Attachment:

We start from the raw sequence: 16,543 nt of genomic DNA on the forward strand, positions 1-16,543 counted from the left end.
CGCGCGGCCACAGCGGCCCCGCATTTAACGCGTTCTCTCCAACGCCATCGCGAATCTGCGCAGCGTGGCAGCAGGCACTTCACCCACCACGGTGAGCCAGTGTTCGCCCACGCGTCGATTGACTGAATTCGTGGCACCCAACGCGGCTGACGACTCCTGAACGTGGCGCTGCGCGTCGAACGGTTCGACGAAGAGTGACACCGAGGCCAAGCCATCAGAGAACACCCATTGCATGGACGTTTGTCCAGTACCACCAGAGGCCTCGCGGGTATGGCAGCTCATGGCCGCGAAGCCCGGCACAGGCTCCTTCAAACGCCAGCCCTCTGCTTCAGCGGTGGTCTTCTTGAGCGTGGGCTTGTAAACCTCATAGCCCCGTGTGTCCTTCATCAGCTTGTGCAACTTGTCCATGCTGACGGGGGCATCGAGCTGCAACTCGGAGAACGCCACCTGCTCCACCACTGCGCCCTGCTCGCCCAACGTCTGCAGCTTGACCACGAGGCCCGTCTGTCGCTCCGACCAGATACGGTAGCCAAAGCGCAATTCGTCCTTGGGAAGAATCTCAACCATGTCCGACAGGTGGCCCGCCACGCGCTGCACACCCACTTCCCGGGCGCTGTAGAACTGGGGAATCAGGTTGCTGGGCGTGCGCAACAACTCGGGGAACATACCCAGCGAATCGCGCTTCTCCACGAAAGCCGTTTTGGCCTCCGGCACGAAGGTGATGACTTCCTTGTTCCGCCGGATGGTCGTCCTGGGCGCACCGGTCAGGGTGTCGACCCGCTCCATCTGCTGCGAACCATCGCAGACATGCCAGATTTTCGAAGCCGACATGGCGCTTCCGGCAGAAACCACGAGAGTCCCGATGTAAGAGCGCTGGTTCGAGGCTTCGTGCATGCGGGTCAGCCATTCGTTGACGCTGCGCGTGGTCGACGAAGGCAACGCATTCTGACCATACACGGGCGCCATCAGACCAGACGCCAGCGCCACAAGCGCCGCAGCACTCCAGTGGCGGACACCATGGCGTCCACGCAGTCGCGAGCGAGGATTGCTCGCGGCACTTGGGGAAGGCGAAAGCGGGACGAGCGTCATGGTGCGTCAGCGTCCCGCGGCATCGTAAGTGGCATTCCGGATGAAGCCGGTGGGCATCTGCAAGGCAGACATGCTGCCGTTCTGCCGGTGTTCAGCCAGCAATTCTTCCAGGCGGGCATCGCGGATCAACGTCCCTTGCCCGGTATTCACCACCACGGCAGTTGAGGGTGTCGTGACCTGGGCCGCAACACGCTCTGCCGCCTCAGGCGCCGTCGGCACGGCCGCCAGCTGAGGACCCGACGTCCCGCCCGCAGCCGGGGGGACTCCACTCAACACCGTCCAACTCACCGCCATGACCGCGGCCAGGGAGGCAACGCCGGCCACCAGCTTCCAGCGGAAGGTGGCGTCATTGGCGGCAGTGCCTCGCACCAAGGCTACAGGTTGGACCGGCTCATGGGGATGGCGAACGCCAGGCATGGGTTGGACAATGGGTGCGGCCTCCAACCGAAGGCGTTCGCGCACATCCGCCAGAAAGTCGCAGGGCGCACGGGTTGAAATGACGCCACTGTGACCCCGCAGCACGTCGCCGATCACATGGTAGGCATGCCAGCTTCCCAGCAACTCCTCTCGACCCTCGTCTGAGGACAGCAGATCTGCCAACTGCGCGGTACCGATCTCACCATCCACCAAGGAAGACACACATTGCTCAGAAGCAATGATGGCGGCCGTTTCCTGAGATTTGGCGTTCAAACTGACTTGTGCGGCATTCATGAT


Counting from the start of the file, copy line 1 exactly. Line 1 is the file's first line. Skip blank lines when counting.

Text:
We start from the raw sequence: 16,543 nt of genomic DNA on the forward strand, positions 1-16,543 counted from the left end.